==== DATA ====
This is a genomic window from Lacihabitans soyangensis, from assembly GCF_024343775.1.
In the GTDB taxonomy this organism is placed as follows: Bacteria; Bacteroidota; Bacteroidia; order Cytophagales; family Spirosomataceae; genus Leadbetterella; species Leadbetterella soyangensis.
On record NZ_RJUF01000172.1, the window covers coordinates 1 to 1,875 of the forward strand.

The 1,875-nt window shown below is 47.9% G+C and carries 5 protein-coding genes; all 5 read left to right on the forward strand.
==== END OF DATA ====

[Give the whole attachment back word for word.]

This is a genomic window from Lacihabitans soyangensis, from assembly GCF_024343775.1.
In the GTDB taxonomy this organism is placed as follows: Bacteria; Bacteroidota; Bacteroidia; order Cytophagales; family Spirosomataceae; genus Leadbetterella; species Leadbetterella soyangensis.
On record NZ_RJUF01000172.1, the window covers coordinates 1 to 1,875 of the forward strand.

The 1,875-nt window shown below is 47.9% G+C and carries 5 protein-coding genes; all 5 read left to right on the forward strand.